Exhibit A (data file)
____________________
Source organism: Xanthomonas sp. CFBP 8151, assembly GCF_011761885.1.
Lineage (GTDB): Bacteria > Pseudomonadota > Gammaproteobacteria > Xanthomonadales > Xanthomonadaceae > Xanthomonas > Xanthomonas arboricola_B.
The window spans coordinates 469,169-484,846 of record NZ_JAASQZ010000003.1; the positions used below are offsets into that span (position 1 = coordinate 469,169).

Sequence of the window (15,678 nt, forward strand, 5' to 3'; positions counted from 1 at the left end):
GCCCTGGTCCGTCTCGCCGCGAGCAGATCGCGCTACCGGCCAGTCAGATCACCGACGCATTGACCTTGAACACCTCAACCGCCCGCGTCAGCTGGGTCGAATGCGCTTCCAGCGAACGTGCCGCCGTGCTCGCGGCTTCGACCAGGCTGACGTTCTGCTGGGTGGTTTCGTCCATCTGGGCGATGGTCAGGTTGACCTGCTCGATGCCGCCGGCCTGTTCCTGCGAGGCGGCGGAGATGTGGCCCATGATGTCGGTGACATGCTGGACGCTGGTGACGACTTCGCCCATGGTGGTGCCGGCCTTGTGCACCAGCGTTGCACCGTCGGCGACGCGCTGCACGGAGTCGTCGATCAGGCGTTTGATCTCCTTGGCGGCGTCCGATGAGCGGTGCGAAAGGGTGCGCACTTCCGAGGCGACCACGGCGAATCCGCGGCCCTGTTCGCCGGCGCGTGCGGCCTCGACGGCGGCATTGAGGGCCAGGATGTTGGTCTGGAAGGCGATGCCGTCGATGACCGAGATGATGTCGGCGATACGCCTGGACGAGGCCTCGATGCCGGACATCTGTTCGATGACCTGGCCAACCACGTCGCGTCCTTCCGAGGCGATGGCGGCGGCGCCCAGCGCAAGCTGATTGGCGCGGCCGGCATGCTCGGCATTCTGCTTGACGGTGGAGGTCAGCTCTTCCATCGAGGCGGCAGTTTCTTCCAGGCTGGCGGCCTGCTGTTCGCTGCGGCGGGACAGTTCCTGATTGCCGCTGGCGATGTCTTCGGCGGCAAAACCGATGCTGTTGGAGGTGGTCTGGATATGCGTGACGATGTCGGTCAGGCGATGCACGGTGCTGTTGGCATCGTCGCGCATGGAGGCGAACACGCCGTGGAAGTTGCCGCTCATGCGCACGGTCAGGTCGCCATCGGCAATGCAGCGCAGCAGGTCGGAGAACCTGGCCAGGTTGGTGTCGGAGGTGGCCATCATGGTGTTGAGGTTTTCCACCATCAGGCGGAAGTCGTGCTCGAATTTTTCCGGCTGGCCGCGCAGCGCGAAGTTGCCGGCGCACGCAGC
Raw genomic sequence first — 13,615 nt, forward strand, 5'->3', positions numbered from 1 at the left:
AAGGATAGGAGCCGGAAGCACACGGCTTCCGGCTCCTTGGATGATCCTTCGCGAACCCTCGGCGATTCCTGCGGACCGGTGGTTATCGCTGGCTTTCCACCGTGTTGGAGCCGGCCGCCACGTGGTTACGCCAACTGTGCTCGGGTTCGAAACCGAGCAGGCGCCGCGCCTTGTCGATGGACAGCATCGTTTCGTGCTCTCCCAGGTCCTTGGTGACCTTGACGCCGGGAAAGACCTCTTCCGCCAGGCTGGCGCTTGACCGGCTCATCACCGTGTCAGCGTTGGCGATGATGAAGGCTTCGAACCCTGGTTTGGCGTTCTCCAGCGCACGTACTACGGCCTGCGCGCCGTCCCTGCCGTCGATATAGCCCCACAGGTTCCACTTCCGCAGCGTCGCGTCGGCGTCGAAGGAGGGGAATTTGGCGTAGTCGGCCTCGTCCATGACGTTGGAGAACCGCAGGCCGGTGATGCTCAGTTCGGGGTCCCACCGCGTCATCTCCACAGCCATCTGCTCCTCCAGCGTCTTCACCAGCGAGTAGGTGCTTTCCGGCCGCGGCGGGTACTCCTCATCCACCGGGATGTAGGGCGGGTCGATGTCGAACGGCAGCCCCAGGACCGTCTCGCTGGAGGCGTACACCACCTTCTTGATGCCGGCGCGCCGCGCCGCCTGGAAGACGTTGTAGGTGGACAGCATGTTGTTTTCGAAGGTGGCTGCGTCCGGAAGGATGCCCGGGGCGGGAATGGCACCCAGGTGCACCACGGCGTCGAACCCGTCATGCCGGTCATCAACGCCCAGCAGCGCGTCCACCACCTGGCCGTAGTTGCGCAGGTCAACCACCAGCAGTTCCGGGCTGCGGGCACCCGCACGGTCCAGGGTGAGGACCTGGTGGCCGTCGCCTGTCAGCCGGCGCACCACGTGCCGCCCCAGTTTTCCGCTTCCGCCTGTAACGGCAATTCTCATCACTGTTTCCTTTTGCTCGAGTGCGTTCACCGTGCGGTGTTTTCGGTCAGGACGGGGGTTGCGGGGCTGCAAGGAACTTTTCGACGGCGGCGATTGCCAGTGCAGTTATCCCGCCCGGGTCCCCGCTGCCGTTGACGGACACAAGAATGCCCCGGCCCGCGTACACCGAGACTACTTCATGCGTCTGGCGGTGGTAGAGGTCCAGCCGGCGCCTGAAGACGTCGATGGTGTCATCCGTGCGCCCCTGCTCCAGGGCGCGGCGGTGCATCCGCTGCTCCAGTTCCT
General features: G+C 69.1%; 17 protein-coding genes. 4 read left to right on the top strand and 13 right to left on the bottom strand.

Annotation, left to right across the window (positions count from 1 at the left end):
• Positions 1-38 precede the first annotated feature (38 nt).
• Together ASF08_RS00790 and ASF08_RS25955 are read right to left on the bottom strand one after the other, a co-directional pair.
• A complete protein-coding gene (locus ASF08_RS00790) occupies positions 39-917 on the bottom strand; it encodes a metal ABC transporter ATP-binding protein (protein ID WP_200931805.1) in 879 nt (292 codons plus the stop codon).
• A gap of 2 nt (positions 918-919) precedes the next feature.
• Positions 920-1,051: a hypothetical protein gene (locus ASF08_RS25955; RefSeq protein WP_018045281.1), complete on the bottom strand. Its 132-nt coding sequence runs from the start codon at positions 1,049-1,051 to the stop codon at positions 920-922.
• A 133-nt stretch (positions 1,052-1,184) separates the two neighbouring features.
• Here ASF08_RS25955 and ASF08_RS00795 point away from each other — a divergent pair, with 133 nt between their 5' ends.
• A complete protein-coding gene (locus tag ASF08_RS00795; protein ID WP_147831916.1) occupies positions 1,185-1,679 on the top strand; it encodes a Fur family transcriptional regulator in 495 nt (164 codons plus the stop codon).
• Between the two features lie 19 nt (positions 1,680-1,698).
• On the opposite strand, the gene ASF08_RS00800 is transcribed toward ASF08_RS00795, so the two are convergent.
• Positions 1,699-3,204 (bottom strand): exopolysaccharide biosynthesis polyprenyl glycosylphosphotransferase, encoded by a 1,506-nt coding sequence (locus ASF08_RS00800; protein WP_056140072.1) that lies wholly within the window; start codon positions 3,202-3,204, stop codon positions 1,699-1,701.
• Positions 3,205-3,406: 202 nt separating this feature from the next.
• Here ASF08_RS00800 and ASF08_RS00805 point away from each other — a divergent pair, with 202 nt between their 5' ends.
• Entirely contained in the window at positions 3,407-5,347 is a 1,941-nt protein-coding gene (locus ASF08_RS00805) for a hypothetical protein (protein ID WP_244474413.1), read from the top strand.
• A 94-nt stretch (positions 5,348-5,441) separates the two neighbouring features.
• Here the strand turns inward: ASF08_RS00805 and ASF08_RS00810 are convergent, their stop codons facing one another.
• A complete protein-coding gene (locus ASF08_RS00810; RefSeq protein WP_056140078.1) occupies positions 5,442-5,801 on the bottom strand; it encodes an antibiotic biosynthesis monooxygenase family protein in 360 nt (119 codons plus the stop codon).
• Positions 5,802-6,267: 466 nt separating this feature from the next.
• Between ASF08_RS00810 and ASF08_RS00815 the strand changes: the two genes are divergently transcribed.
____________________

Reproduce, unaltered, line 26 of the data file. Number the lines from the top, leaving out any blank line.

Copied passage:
• A complete protein-coding gene (locus ASF08_RS00810; RefSeq protein WP_056140078.1) occupies positions 5,442-5,801 on the bottom strand; it encodes an antibiotic biosynthesis monooxygenase family protein in 360 nt (119 codons plus the stop codon).